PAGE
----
Built in the ATX form-factor, the STRIX X370-F Gaming draws power from a combination of 24-pin ATX and 8-pin EPS power connectors. A 10-phase VRM conditions power for the AM4 SoC, which is wired to four reinforced DDR4 DIMM slots, supporting up to 64 GB of dual-channel DDR4 memory; and two reinforced PCI-Express 3.0 x16 slots (electrical x8/x8 with both populated), with NVIDIA SLI support. The third x16 slot is electrical x4 and wired to the chipset. Three other x1 slots make for the rest of the expansion.

AMD to Continue Working With TSMC, GLOBALFOUNDRIES on 7 nm Ryzen

In the Q&A section of their 2017 Financial Analyst Day, AMD CEO Lisa Su answered an enquiry from a Deutsche-bank questioner regarding the company's aggressive 7 nm plan for their roadmap, on which AMD seems to be balancing its process shrinkage outlook for the foreseeable future. AMD will be developing their next Zen architecture revisions on 7 nm, alongside a push for 7 nm on their next-generation (or is that next-next generation?) Navi architecture. This means al of AMD's products, consumer, enterprise, and graphics, will be eventually built on this node. This is particularly interesting considering AMD's position with GLOBALFOUNDRIES, with which AMD has already had many amendments to their Wafer Supply Agreement, a remain of AMD's silicon production division spin-off, the latest of which runs from 2016 to 2020.

As it is, AMD has to pay GLOBALFOUNDRIES for its wafer orders that go to other silicon producers (in this case, TSMC), in a quarterly basis since the beginning of 2017, based on the volume of certain wafers purchased from another wafer foundry. In addition, AMD has annual wafer purchase targets from 2016 through the end of 2020, fixed wafer prices for 2016, and a framework for yearly wafer pricing in this amendment, so the company is still bleeding money to GLOBALFOUNDRIES. However, AMD is making the correct decision in this instance, I'd wager, considering GLOBALFOUNDRIES' known difficulties in delivering their process nodes absent of quirks.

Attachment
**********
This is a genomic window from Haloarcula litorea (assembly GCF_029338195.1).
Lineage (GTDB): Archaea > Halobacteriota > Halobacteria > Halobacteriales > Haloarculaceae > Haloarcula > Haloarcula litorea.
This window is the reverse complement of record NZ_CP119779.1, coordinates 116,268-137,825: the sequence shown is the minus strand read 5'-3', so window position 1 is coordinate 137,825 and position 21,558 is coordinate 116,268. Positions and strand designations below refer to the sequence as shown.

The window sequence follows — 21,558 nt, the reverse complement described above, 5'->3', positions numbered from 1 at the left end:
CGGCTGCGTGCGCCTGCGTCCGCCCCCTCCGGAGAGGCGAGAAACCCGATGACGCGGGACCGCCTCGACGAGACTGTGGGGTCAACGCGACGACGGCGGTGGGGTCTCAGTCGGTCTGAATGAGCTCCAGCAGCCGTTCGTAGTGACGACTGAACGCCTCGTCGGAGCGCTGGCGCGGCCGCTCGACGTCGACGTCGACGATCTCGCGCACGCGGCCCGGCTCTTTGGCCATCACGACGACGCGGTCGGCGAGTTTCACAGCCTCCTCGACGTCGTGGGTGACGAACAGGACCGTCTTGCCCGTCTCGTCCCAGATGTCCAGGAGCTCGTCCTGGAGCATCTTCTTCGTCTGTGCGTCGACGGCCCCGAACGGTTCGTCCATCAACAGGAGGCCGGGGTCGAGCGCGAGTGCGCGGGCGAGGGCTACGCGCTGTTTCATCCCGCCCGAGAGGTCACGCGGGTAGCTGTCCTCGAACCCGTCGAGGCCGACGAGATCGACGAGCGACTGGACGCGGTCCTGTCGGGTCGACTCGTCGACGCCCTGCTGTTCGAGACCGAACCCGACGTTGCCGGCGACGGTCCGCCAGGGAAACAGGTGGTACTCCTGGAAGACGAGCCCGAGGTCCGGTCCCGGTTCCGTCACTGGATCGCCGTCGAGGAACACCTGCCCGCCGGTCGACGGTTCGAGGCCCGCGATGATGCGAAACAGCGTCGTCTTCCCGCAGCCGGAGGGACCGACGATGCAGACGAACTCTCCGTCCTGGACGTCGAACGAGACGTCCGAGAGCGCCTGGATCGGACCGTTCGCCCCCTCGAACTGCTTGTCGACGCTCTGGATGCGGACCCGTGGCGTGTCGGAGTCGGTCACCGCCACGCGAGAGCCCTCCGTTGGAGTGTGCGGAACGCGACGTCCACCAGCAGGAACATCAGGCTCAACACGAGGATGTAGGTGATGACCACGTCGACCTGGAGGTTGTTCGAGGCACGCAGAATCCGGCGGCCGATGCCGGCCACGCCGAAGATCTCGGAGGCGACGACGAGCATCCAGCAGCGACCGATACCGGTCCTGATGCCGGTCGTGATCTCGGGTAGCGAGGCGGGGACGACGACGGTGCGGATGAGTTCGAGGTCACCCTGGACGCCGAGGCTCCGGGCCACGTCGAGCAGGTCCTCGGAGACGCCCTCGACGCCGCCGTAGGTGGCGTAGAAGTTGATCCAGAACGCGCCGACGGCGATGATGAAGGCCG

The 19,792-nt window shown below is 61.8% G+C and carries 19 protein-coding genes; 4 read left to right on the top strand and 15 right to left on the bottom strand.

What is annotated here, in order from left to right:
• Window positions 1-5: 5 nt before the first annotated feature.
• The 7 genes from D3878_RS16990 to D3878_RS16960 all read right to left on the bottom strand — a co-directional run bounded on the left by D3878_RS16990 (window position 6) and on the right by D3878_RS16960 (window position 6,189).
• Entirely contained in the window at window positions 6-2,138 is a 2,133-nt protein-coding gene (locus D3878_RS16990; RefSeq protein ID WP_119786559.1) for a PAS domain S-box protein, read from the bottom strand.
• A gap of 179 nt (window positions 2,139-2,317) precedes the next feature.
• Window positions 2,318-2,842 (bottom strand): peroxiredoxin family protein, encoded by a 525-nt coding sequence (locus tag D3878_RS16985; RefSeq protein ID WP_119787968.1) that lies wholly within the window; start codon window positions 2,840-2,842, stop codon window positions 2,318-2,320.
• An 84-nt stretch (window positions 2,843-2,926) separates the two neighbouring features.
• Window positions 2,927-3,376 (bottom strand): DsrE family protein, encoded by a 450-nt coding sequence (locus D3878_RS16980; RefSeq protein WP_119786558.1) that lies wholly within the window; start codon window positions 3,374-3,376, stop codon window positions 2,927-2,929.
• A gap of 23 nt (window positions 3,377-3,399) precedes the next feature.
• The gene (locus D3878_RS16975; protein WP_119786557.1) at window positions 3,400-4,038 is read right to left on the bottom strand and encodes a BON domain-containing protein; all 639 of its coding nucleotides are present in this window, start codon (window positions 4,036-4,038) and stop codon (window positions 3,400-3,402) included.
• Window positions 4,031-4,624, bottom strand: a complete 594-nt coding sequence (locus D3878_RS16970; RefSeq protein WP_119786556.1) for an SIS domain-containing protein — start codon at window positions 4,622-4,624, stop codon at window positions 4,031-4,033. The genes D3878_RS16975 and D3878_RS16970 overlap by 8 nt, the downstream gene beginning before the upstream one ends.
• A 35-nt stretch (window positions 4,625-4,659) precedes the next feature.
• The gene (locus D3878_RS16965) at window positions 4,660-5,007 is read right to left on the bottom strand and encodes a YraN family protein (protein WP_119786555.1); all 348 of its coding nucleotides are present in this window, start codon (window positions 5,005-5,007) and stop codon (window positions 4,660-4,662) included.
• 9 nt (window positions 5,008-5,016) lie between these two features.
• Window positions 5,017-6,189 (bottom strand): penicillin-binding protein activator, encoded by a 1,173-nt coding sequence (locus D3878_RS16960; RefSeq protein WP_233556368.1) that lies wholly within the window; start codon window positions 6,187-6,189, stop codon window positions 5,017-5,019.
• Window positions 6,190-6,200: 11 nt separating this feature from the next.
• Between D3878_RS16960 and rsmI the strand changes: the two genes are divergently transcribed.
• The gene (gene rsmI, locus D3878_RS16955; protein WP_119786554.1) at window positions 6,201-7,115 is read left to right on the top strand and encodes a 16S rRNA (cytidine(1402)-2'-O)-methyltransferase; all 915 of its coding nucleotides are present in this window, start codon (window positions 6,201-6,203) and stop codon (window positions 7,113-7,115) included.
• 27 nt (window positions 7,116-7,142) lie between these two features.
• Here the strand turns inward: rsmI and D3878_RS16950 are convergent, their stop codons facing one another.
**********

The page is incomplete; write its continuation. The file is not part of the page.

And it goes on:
TPU's Ryzen BIOS Digest Issue #4

In this issue of the Ryzen BIOS update digest, we have last week's latest updates. Our BIOS update digest lets you keep track of crucial BIOS updates that improve stability of your AMD Ryzen machine. There have been a lot of updates this week corresponding with manufacturers still catching up with the AGESA 1.0.0.6 update. As per usual, only updated BIOSes from the last digest are listed. Changes are listed after each BIOS, sans beta BIOSes which do not always include change logs. You can find it all below.

AMD Ryzen 9 "Threadripper" Lineup Leaked

Today is an eventful day in the tech world, with two high-impact leaks already offering themselves up to our scrutiny. We had previously covered AMD's upcoming HEDT platform, based on the company's new X399 chipset, as having a quite distinctive lineup of processors, with not only 16 and 12-core offerings hot on foundries presses', but also some 14-core, 28-thread chips as well. Now, a leak has apparently revealed the entire Ryzen HEDT platform, whose processor marketing name, Ryzen 9, sounds really close to Intel's Core i9.